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A Meta-Analysis of Genome-Wide Association Studies of Growth Differentiation Factor-15 Concentration in Blood
Univ New South Wales, Sch Psychiat, Ctr Hlth Brain Ageing, Sydney, NSW, Australia.
Univ New South Wales, Sch Psychiat, Ctr Hlth Brain Ageing, Sydney, NSW, Australia.
Massachusetts Gen Hosp, Cardiovasc Res Ctr, Boston, MA 02114 USA;Massachusetts Gen Hosp, Dept Med, Div Cardiol, Boston, MA 02114 USA.
Univ Oxford, Wellcome Trust Ctr Human Genet, Oxford, England.
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2018 (English)In: Frontiers in Genetics, ISSN 1664-8021, E-ISSN 1664-8021, Vol. 9, article id 97Article in journal (Refereed) Published
Abstract [en]

Blood levels of growth differentiation factor-15 (GDF-15), also known as macrophage inhibitory cytokine-1 (MIC-1), have been associated with various pathological processes and diseases, including cardiovascular disease and cancer. Prior studies suggest genetic factors play a role in regulating blood MIC-1/GDF-15 concentration. In the current study, we conducted the largest genome-wide association study (GWAS) to date using a sample of similar to 5,400 community-based Caucasian participants, to determine the genetic variants associated with MIC-1/GDF-15 blood concentration. Conditional and joint (COJO), gene-based association, and gene-set enrichment analyses were also carried out to identify novel loci, genes, and pathways. Consistent with prior results, a locus on chromosome 19, which includes nine single nucleotide polymorphisms (SNPs) (top SNP, rs888663, p = 1.690 x 10(-35)), was significantly associated with blood MIC-1/GDF-15 concentration, and explained 21.47% of its variance. COJO analysis showed evidence for two independent signals within this locus. Gene-based analysis confirmed the chromosome 19 locus association and in addition, a putative locus on chromosome 1. Gene-set enrichment analyses showed that the "COPI-mediated anterograde transport" gene-set was associated with MIC-1/GDF15 blood concentration with marginal significance after FDR correction (p = 0.067). In conclusion, a locus on chromosome 19 was associated with MIC-1/GDF-15 blood concentration with genome-wide significance, with evidence for a new locus (chromosome 1). Future studies using independent cohorts are needed to confirm the observed associations especially for the chromosomes 1 locus, and to further investigate and identify the causal SNPs that contribute to MIC-1/GDF-15 levels.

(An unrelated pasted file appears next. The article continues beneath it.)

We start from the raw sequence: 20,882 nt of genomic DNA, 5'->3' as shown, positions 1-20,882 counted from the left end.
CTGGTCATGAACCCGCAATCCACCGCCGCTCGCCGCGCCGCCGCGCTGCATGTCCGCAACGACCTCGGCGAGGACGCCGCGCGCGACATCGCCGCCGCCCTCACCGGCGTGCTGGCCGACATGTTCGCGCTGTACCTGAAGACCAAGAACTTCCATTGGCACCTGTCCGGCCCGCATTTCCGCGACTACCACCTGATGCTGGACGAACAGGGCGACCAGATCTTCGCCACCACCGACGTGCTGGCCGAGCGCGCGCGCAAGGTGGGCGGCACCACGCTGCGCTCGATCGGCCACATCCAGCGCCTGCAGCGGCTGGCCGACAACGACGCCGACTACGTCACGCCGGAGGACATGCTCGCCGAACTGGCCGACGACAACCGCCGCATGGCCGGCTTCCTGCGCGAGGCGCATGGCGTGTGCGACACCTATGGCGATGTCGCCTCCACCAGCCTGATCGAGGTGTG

Place, publisher, year, edition, pages
Frontiers Media S.A., 2018. Vol. 9, article id 97
Keywords [en]
genome-wide association study, growth differentiation factor-15, macrophage inhibitory cytokine-1, community-based individuals, chromosome 19
National Category
Medical Genetics
Identifiers
URN: urn:nbn:se:uu:diva-354354DOI: 10.3389/fgene.2018.00097ISI: 000428198300001OAI: oai:DiVA.org:uu-354354DiVA, id: diva2:1237398
Funder
Knut and Alice Wallenberg FoundationEU, European Research CouncilSwedish Research Council, 2012-1397Swedish Research Council, 2012-1727Swedish Research Council, 2012-2215Swedish Research Council, 80576801Swedish Research Council, 70374401Swedish Foundation for Strategic Research Australian Research Council, DP0774213Australian Research Council, DP0773584Australian Research Council, LP0669645Available from: 2018-08-08 Created: 2018-08-08 Last updated: 2018-08-08Bibliographically approved

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